Managing for quality means meeting the customer’s expectations in the product or service being purchased. It also means reducing hassles, defects, deficiencies, barriers, obstacles, or problems perceived by the customer in the product or service. When customer’s requirements are met and deficiencies are reduced, quite simply, quality has been managed Quality-driven organizations are customer-driven organizations. Successful organizations listen to their customers, both internal and external and involve their suppliers in some of the key decision-making processes in the organization. Benchmarking or learning from other organizations to raise the quality level of own products and services helps an organization to study a process at another organization and adapt, modify, and apply the process at their own organization. This learning opportunity demands time and commitment from key internal customers within the learning organization and the organization’s culture and core values must include thinking outside the box. All organizations and their associates must accept the fact that change is necessary and is part of progress in today’s world. Starting the Process of Managing and Improving Quality When starting the process of managing and improving quality, remember that there is no right or wrong way to achieve quality. However, in all cases, three common threads can be identified in organizations that excel in managing and improving quality: 1) leadership by top management, 2) a view that quality is a long-term process, and 3) a passion for gathering and acting on feedback from customers. An organization’s top management sets the direction and pace. The process for managing and improving quality is more likely to succeed if there is a strong message that there is a commitment to make quality the core of the organization’s culture. Once’ an assessment of the organization’s current level of quality takes place; the level of quality it hopes to achieve can be articulated and shared with those who can help make it happen. The organization’s mission, vision statement, and core values should be reviewed during this assessment since these provide the context for evaluating current levels of quality. It is important that those in the organization understand where it is they want to go and how they are going to get there. Many have suggested that an organization’s values are the foundation for any progress since values describe how people in the organization intend to behave and act. The mission of the organization should present the following information in written form: who is in the organization, what the organization does, and who the customers (both internal and external) are. Once the mission is developed, a vision statement can be written to describe the organization’s aspirations for the future. Everyone in the organization should have the opportunity to provide input on the development of the values, mission, and vision. Some organizations successfully combine their vision and mission into one statement. Once these are developed, the organization can start to assess the level of quality at present.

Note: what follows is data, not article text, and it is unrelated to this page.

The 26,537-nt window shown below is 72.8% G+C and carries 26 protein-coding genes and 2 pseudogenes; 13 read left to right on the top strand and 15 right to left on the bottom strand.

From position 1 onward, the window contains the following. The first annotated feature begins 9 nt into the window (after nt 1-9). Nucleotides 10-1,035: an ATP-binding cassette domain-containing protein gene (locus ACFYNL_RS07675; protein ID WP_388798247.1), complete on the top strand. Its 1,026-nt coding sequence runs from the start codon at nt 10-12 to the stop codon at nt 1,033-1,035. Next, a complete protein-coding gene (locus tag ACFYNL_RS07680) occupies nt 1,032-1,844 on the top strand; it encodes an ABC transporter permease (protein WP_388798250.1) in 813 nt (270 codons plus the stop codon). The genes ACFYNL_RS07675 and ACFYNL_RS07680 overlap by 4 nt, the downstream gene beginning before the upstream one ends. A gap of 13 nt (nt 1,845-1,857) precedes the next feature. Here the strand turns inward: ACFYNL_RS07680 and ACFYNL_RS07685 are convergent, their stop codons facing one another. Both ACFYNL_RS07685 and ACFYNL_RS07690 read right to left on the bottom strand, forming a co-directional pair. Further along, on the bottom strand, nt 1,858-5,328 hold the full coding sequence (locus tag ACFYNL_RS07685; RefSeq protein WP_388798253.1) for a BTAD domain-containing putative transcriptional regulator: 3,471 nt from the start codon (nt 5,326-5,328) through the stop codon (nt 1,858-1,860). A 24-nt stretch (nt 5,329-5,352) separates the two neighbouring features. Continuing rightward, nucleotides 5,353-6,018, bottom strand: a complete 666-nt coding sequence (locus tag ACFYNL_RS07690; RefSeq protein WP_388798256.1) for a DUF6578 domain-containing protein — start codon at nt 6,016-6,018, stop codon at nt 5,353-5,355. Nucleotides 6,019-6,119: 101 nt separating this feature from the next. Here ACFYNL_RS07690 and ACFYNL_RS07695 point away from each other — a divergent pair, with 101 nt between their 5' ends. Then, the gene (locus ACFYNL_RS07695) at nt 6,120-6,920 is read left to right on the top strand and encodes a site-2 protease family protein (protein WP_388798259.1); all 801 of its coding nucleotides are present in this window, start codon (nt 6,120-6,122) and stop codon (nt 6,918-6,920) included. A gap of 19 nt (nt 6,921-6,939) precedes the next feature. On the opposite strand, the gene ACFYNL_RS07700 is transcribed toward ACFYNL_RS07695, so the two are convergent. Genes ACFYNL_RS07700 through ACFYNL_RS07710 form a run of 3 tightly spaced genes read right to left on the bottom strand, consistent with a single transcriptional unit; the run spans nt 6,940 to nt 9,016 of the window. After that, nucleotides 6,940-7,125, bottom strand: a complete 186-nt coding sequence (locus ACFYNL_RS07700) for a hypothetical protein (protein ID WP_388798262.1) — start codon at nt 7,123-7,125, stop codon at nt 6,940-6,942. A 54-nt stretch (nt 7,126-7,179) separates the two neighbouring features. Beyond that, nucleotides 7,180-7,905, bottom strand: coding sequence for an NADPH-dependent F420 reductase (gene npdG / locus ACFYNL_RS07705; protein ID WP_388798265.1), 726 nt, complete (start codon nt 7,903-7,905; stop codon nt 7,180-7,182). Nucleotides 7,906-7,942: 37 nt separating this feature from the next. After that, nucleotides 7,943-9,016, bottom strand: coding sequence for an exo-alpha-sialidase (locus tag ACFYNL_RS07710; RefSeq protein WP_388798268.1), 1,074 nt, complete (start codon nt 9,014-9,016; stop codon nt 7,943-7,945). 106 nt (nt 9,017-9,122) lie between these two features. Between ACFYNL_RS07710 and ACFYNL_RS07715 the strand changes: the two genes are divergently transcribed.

Importance of Organising Cross-functional teams are the best resources for determining the present level of quality. These teams are developed from people in various functional departments (i.e., production, human resources, service, and technology). A good place to start the process of defining the current level of quality is to define a procedure for creating and submitting ideas to improve customer service and control costs and enhance profitability. In many cases cross-functional teams concentrate on finding an easy fix to get rapid, positive results. These positive results propel and encourage both individuals and teams to further explore ways to enhance customer service. This second step is repeated until overall improvement is achieved through the continuous identification of and elimination of root causes of service problems. This procedure is often called the Deming Circle, named after Dr. Deming, who first advocated its use. Once teams are formed, they continue to need direction from leaders or from the team members themselves. (Self-directed teams are exclusively directed by team members; they do not rely on the organization’s leaders for direction.) Team members must constantly remind themselves and others that all activities should be customer-driven and they help link the management of quality to the organization’s strategy mission, values, and vision. Unless the process of managing for quality is linked to strategic goals, quality efforts will not be realized. Clear goals also help make the team’s start-up phase relatively brief so that results can be seen quickly. These early results help propel teams onward to tackle and overcome more difficult customer service challenges. The process of managing for quality exists and flourishes within what has been characterized as a “learning organization.” Peter M. Senge describes the concept of organizational learning as the way an organization recreates itself. People in learning organizations have shared knowledge, insights, and goals. Individual learning is important, but the sum of organizational learning is greater than its individual components. These organizations also have an organizational memory for keeping these shared insights, knowledge, and goals. Associates in a learning organization commit to living the organizational culture. Organizational learning takes place at the individual, team, and organization levels. Learning organizations learn that if things go wrong, a hard look at the system is required; it is not a matter of who is responsible. Learning organizations look at the critical processes within the system to determine why the error occurred and implement ways to fix the process. For managing and improving quality to be successful, it must be tailored to the unique needs, wants, and expectations of the service organization and the customers it serves. A commitment to managing and improving quality unique to the organization’s culture and tied to the organization’s history and vision for the future will add value to customer service. The uniqueness of the organization, its customers, and its associates, combined with a customized process for managing and improving quality, will encourage the creation and delivery of customer service that will help sustain a competitive advantage.